Are 'Hybrid Meat' Products Short Term Answer To Transitioning To Sustainable Diets?

The widespread transition to plant-based eating is painfully slow - could these products speed things up?
Could eating hybrid meats have a short term impact on sustainability issues? (Photo: Guillaume Bolduc)

Let’s face it. The world loves to eat animals. Lots of them. 

And as consumers super-size themselves into a food coma, the impact of our expanding consumption of animal products is putting a back-breaking toll on the planet. 

Some say the solution is a widespread shift to a plant-based diet. 

Others argue for a flexitarian approach, which includes reducing the size of your Friday night steak or eating meat-free meals on a regular basis.


While these approaches seem to hold the most promise, consumers are generally uninterested in changing their ways. 

Given the painfully slow adoption of sustainable diets, it leaves one to wonder what can be done until we achieve a critical mass with plant-heavy diets (or utilize sustainable ways to make meat). 

Well, it turns out there is a short-term solution that’s been in motion for years. We just didn’t know it.


Blended (or Hybrid) products have been in the meat aisle right under your noses for years. 

What is a blended product, you ask? They are the hamburgers, sausages, fish sticks, and meatballs omnivores love -  only slightly different. 

They’re like hybrid cars, but for meat. Blended products contain animal protein, and include a combination of different grains and vegetables that can enhance succulence while reducing the fat, calories, and cholesterol that usually send us to an early grave. 

Even more, they reduce the amount of water and energy needed to produce each meal, improving the sustainability factor meaningfully. 

Eating plant foods is far more sustainable - and ethical - than eating animals

The Business Case

When a company decides to tinker with a successful product, there must be a strong business case. 

Which begs the question, ‘If people are eating more and more animals across the world, why even bother with blended products?’ 

Well, it turns out that many large food companies understand that our eating habits are unsustainable. 


They also realize that in order to keep their customers happy, the products need to remain delicious and affordable. 

While the price of most animal proteins is manageable today due to the cost-containing factory farming model (although meat's true cost is actually quite expensive due to ineffective food policy), the likelihood of that remaining constant is uncertain at best. 

By building in contingencies for the likelihood of higher input costs down the road, companies can hedge that risk and prepare for a world that will require products with less animal protein in them.


The beauty of these blended products is that they don’t require special equipment, which means they can be added to a company’s supply chain easily and affordably, while allowing the percentages of meat to be decreased based on demand and costs.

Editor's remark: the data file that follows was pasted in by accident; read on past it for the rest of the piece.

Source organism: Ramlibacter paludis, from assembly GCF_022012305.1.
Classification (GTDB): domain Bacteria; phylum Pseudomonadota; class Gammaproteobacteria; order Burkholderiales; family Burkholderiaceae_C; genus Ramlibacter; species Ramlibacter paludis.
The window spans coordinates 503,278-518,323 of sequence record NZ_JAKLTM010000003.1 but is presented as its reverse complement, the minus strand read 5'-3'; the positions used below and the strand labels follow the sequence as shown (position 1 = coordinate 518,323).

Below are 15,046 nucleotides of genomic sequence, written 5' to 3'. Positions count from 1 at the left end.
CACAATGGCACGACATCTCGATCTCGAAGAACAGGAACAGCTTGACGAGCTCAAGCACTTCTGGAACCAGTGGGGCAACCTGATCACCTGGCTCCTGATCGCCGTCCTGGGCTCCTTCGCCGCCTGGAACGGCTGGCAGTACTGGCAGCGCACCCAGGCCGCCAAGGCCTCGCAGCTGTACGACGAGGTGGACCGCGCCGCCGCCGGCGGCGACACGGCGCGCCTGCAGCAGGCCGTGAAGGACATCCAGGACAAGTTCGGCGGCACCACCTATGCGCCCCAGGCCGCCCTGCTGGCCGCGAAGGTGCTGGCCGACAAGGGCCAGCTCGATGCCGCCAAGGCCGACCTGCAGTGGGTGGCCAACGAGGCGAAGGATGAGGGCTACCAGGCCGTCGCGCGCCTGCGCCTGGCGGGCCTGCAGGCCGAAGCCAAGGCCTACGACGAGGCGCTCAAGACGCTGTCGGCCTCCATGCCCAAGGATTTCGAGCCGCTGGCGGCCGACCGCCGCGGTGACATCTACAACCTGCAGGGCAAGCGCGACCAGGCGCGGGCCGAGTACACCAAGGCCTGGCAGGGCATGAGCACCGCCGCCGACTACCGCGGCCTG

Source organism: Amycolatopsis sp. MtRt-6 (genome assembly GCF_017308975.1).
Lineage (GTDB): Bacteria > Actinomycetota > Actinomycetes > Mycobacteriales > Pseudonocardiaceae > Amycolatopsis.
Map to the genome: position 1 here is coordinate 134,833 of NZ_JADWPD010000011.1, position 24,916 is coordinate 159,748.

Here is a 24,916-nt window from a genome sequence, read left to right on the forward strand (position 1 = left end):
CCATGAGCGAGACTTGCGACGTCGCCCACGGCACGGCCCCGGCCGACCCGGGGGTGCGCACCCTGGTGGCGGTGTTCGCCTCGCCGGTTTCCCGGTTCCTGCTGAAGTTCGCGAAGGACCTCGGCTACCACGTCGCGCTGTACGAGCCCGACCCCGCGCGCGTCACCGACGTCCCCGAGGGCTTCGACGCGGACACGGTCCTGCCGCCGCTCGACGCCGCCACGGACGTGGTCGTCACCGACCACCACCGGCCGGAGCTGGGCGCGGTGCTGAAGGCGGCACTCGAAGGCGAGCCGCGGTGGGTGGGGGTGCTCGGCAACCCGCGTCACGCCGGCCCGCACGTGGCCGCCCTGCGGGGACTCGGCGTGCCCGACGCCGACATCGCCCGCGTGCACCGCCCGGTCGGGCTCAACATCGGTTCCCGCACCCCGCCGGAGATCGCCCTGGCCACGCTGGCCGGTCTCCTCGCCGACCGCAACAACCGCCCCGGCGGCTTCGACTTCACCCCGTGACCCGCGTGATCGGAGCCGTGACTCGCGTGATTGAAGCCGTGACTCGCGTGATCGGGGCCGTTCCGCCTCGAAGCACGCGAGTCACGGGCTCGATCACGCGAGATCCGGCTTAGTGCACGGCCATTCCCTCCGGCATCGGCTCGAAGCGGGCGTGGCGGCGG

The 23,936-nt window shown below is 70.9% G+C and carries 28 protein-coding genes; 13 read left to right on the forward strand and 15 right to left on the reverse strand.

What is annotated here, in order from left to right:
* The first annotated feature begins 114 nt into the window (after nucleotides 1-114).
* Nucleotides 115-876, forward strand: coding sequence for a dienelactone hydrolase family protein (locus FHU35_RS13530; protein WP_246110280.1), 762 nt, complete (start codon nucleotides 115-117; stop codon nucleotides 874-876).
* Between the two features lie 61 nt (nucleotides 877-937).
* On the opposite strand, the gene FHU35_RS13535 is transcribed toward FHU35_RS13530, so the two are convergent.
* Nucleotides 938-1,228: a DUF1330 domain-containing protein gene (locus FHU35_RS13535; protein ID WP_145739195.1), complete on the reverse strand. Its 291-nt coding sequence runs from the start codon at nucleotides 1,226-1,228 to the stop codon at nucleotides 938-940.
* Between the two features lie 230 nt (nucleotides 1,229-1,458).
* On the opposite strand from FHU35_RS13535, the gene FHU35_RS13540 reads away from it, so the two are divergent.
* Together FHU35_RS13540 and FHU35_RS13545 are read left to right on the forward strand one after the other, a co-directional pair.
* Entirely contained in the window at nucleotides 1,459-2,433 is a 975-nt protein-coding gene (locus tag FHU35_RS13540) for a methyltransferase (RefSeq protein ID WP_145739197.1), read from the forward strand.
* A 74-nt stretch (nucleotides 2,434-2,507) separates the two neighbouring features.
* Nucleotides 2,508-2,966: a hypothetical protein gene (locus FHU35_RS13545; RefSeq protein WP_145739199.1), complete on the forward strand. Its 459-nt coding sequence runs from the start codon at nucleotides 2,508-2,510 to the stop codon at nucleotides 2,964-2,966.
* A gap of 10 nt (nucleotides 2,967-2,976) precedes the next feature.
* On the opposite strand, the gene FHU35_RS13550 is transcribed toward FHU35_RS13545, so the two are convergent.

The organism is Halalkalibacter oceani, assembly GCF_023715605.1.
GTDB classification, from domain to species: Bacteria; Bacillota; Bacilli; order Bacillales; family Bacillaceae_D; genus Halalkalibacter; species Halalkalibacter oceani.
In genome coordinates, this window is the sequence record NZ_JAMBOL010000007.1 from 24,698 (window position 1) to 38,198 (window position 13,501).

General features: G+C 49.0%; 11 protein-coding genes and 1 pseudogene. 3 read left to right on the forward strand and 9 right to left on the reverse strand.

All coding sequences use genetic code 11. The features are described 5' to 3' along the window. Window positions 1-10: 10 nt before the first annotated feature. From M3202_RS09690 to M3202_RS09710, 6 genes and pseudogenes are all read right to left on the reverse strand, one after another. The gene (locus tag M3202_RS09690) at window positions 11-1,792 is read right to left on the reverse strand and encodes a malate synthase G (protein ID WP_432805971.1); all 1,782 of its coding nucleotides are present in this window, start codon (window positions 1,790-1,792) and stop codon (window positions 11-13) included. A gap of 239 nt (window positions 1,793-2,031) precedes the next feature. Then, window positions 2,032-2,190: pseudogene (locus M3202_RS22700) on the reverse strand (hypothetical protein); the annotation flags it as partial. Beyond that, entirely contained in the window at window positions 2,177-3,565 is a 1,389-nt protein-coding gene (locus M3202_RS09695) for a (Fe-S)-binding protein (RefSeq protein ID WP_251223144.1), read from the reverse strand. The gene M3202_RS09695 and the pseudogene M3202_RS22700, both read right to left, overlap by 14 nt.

Blended products also allow companies to cater to millennial clientele and other health/planet conscious consumers by touting these products as more sustainable, which could allow for better pricing power.

Could blending plant foods into animal-based products lead to more people consuming veg-heavy diets?


The clear leader in this space is a company called Meatless

They're supplying major food companies across the globe including the US, China, Europe, UK, and Canada. 

Founder Jos Hugense, who spent most of his career in the meat processing industry, has an intimate knowledge of what solutions meat companies need and, more importantly, how to provide an easy fix to our current food system. 

While he believes plant-heavy diets are the best solution, it could take a long time before they're adopted on a mass scale, so his strategy has more potential in the short term.

It sounds alarmist, but we really are running out of time to save the planets remaining resources.

Running Out Of Time

Every year the clock ticks faster

In 2017, we used up the maximum sustainable amount of food production on August 2. 

If we have any shot at solving this problem, we need companies to bridge the gap until consumers start eating a lot more plant-based products. 

Tick tock…

This article was originally published by Forbes here


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Disclaimer: The opinions expressed in this article are prepared in the author's capacity and do not necessarily reflect the views and opinions of Plant Based News itself. 

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PBN Contributor:

Michael Pellman Rowland is a contributor at Forbes, covering the 'future of food' from a sustainability perspective.

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